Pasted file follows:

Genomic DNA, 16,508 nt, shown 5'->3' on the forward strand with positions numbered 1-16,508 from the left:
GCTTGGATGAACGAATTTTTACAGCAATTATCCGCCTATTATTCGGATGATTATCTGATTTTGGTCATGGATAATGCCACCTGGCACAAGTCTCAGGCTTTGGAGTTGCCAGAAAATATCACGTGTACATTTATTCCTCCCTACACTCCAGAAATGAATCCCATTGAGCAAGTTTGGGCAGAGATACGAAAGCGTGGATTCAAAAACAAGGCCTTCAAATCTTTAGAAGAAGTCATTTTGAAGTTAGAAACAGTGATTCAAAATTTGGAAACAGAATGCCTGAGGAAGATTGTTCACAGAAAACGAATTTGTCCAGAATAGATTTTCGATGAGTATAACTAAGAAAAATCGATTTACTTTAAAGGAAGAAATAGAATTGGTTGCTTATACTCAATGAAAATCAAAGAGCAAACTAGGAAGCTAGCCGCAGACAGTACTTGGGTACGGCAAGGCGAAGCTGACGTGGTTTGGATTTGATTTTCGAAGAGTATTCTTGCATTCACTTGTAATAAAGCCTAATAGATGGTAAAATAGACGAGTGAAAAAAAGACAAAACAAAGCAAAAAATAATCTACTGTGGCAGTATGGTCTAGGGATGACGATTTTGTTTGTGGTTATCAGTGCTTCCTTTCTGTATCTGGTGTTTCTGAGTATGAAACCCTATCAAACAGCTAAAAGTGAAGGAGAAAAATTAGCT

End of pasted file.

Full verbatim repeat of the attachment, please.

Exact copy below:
Genomic DNA, 16,508 nt, shown 5'->3' on the forward strand with positions numbered 1-16,508 from the left:
GCTTGGATGAACGAATTTTTACAGCAATTATCCGCCTATTATTCGGATGATTATCTGATTTTGGTCATGGATAATGCCACCTGGCACAAGTCTCAGGCTTTGGAGTTGCCAGAAAATATCACGTGTACATTTATTCCTCCCTACACTCCAGAAATGAATCCCATTGAGCAAGTTTGGGCAGAGATACGAAAGCGTGGATTCAAAAACAAGGCCTTCAAATCTTTAGAAGAAGTCATTTTGAAGTTAGAAACAGTGATTCAAAATTTGGAAACAGAATGCCTGAGGAAGATTGTTCACAGAAAACGAATTTGTCCAGAATAGATTTTCGATGAGTATAACTAAGAAAAATCGATTTACTTTAAAGGAAGAAATAGAATTGGTTGCTTATACTCAATGAAAATCAAAGAGCAAACTAGGAAGCTAGCCGCAGACAGTACTTGGGTACGGCAAGGCGAAGCTGACGTGGTTTGGATTTGATTTTCGAAGAGTATTCTTGCATTCACTTGTAATAAAGCCTAATAGATGGTAAAATAGACGAGTGAAAAAAAGACAAAACAAAGCAAAAAATAATCTACTGTGGCAGTATGGTCTAGGGATGACGATTTTGTTTGTGGTTATCAGTGCTTCCTTTCTGTATCTGGTGTTTCTGAGTATGAAACCCTATCAAACAGCTAAAAGTGAAGGAGAAAAATTAGCT